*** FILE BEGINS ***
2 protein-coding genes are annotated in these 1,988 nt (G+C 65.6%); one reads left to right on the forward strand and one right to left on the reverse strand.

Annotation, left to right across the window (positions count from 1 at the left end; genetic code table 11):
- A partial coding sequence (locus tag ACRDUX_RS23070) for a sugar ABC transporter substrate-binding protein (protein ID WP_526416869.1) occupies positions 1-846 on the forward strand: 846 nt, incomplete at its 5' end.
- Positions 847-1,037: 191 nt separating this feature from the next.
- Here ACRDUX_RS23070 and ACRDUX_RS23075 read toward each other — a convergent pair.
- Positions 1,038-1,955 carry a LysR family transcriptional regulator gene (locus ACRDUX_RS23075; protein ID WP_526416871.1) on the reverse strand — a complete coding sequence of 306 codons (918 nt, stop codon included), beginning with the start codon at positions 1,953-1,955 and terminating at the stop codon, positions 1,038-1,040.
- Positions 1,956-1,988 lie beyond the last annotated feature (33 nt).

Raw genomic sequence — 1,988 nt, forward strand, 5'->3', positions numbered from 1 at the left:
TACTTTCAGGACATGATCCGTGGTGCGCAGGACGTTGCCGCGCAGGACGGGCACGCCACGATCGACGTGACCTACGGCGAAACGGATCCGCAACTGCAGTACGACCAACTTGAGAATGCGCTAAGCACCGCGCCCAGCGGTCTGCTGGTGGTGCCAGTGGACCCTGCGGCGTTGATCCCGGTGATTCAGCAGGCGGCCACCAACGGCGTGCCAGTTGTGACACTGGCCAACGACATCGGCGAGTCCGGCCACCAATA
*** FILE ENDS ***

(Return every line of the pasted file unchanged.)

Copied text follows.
2 protein-coding genes are annotated in these 1,988 nt (G+C 65.6%); one reads left to right on the forward strand and one right to left on the reverse strand.

Annotation, left to right across the window (positions count from 1 at the left end; genetic code table 11):
- A partial coding sequence (locus tag ACRDUX_RS23070) for a sugar ABC transporter substrate-binding protein (protein ID WP_526416869.1) occupies positions 1-846 on the forward strand: 846 nt, incomplete at its 5' end.
- Positions 847-1,037: 191 nt separating this feature from the next.
- Here ACRDUX_RS23070 and ACRDUX_RS23075 read toward each other — a convergent pair.
- Positions 1,038-1,955 carry a LysR family transcriptional regulator gene (locus ACRDUX_RS23075; protein ID WP_526416871.1) on the reverse strand — a complete coding sequence of 306 codons (918 nt, stop codon included), beginning with the start codon at positions 1,953-1,955 and terminating at the stop codon, positions 1,038-1,040.
- Positions 1,956-1,988 lie beyond the last annotated feature (33 nt).

Raw genomic sequence — 1,988 nt, forward strand, 5'->3', positions numbered from 1 at the left:
TACTTTCAGGACATGATCCGTGGTGCGCAGGACGTTGCCGCGCAGGACGGGCACGCCACGATCGACGTGACCTACGGCGAAACGGATCCGCAACTGCAGTACGACCAACTTGAGAATGCGCTAAGCACCGCGCCCAGCGGTCTGCTGGTGGTGCCAGTGGACCCTGCGGCGTTGATCCCGGTGATTCAGCAGGCGGCCACCAACGGCGTGCCAGTTGTGACACTGGCCAACGACATCGGCGAGTCCGGCCACCAATA